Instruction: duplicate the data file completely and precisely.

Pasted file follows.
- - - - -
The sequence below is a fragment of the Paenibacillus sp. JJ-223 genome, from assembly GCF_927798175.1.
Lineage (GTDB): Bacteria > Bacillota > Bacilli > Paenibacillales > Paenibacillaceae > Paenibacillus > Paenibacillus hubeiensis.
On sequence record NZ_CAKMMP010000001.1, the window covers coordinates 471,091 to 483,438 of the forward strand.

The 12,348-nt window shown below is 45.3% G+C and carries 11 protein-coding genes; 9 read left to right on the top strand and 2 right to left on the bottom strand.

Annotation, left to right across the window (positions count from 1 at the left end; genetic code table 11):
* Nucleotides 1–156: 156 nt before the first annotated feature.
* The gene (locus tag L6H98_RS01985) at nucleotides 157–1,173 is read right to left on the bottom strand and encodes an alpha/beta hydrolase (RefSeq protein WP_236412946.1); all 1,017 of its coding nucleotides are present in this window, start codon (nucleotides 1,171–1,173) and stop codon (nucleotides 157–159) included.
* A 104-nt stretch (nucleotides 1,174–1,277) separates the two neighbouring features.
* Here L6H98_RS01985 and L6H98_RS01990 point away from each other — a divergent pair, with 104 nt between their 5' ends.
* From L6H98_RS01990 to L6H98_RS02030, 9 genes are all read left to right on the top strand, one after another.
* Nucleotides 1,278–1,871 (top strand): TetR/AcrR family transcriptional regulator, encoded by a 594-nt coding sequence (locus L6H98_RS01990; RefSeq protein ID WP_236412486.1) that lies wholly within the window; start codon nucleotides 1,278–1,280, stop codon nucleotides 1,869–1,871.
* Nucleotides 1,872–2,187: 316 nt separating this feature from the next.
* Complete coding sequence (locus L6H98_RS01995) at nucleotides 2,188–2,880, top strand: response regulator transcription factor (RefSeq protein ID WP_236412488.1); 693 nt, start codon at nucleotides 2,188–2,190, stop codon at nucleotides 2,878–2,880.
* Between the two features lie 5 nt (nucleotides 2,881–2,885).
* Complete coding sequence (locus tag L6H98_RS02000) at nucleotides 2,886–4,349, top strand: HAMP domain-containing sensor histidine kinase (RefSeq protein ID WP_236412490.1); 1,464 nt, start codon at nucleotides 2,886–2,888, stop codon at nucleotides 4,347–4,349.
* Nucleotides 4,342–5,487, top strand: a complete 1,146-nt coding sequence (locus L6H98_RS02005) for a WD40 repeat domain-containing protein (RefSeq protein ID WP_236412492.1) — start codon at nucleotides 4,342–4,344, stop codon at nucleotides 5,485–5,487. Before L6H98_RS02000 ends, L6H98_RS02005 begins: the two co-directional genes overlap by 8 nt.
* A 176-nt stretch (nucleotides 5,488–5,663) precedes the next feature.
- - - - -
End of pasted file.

The sequence below is a fragment of the Paenibacillus sp. JJ-223 genome, from assembly GCF_927798175.1.
Lineage (GTDB): Bacteria > Bacillota > Bacilli > Paenibacillales > Paenibacillaceae > Paenibacillus > Paenibacillus hubeiensis.
On sequence record NZ_CAKMMP010000001.1, the window covers coordinates 471,091 to 483,438 of the forward strand.

The 12,348-nt window shown below is 45.3% G+C and carries 11 protein-coding genes; 9 read left to right on the top strand and 2 right to left on the bottom strand.

Annotation, left to right across the window (positions count from 1 at the left end; genetic code table 11):
* Nucleotides 1–156: 156 nt before the first annotated feature.
* The gene (locus tag L6H98_RS01985) at nucleotides 157–1,173 is read right to left on the bottom strand and encodes an alpha/beta hydrolase (RefSeq protein WP_236412946.1); all 1,017 of its coding nucleotides are present in this window, start codon (nucleotides 1,171–1,173) and stop codon (nucleotides 157–159) included.
* A 104-nt stretch (nucleotides 1,174–1,277) separates the two neighbouring features.
* Here L6H98_RS01985 and L6H98_RS01990 point away from each other — a divergent pair, with 104 nt between their 5' ends.
* From L6H98_RS01990 to L6H98_RS02030, 9 genes are all read left to right on the top strand, one after another.
* Nucleotides 1,278–1,871 (top strand): TetR/AcrR family transcriptional regulator, encoded by a 594-nt coding sequence (locus L6H98_RS01990; RefSeq protein ID WP_236412486.1) that lies wholly within the window; start codon nucleotides 1,278–1,280, stop codon nucleotides 1,869–1,871.
* Nucleotides 1,872–2,187: 316 nt separating this feature from the next.
* Complete coding sequence (locus L6H98_RS01995) at nucleotides 2,188–2,880, top strand: response regulator transcription factor (RefSeq protein ID WP_236412488.1); 693 nt, start codon at nucleotides 2,188–2,190, stop codon at nucleotides 2,878–2,880.
* Between the two features lie 5 nt (nucleotides 2,881–2,885).
* Complete coding sequence (locus tag L6H98_RS02000) at nucleotides 2,886–4,349, top strand: HAMP domain-containing sensor histidine kinase (RefSeq protein ID WP_236412490.1); 1,464 nt, start codon at nucleotides 2,886–2,888, stop codon at nucleotides 4,347–4,349.
* Nucleotides 4,342–5,487, top strand: a complete 1,146-nt coding sequence (locus L6H98_RS02005) for a WD40 repeat domain-containing protein (RefSeq protein ID WP_236412492.1) — start codon at nucleotides 4,342–4,344, stop codon at nucleotides 5,485–5,487. Before L6H98_RS02000 ends, L6H98_RS02005 begins: the two co-directional genes overlap by 8 nt.
* A 176-nt stretch (nucleotides 5,488–5,663) precedes the next feature.